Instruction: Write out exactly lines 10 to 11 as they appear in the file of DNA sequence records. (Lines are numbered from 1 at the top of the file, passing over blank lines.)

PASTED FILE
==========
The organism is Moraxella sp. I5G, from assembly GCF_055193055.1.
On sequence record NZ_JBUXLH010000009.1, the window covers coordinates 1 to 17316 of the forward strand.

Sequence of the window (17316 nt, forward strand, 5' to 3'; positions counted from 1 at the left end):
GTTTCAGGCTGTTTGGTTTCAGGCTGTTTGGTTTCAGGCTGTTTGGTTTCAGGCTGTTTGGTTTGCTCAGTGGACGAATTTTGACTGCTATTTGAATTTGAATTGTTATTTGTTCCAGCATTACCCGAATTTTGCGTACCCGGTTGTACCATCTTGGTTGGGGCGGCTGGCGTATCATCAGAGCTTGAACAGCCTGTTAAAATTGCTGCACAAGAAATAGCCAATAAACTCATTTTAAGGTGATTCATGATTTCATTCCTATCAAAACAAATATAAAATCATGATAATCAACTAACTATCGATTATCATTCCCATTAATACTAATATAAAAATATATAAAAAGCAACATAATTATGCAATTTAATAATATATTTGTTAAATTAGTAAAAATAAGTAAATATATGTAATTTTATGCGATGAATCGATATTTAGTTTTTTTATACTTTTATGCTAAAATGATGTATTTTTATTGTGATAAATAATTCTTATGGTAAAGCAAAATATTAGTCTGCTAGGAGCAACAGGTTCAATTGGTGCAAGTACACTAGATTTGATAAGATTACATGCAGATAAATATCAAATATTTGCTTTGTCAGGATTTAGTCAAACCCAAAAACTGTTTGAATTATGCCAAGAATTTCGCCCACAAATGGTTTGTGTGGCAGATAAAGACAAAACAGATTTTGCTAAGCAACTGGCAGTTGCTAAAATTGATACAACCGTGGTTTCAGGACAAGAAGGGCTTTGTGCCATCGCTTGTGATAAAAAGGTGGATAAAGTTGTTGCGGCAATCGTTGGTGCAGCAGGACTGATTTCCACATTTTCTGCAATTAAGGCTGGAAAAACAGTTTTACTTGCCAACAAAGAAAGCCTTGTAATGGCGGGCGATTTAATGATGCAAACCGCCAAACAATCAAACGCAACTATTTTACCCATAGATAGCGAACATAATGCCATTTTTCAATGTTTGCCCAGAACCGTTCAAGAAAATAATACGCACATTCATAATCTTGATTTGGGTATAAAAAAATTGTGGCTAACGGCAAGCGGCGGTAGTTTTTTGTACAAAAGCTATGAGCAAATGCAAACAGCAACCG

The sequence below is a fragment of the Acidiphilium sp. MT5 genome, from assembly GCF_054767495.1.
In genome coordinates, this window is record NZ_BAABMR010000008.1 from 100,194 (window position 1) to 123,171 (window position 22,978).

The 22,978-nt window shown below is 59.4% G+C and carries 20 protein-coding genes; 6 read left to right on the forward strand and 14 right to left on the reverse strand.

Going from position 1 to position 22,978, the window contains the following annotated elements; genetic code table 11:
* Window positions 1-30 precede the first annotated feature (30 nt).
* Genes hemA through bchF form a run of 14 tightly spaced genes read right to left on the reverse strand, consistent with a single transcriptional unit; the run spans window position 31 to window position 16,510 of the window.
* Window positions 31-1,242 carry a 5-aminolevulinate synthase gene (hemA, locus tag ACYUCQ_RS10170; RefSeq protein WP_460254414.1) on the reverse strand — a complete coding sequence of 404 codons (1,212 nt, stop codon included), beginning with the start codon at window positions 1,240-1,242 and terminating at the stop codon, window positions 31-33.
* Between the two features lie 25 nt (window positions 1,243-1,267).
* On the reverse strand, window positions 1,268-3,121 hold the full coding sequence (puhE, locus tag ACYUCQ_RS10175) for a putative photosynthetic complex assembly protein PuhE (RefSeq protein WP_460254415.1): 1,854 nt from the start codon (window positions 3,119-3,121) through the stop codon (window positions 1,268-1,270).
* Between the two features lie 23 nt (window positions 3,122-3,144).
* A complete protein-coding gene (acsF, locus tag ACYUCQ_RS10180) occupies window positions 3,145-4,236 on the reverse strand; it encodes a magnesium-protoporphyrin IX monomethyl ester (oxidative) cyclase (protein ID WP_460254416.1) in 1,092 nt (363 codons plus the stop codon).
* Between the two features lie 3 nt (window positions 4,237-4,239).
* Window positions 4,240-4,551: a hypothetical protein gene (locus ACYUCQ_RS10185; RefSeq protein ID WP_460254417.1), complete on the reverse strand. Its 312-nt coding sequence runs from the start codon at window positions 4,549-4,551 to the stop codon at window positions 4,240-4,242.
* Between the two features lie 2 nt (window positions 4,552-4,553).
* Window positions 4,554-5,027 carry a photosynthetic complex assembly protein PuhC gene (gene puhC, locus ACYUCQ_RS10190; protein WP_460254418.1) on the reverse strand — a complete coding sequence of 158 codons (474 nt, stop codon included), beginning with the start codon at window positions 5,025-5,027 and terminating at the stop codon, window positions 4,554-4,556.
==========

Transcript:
* Genes hemA through bchF form a run of 14 tightly spaced genes read right to left on the reverse strand, consistent with a single transcriptional unit; the run spans window position 31 to window position 16,510 of the window.
* Window positions 31-1,242 carry a 5-aminolevulinate synthase gene (hemA, locus tag ACYUCQ_RS10170; RefSeq protein WP_460254414.1) on the reverse strand — a complete coding sequence of 404 codons (1,212 nt, stop codon included), beginning with the start codon at window positions 1,240-1,242 and terminating at the stop codon, window positions 31-33.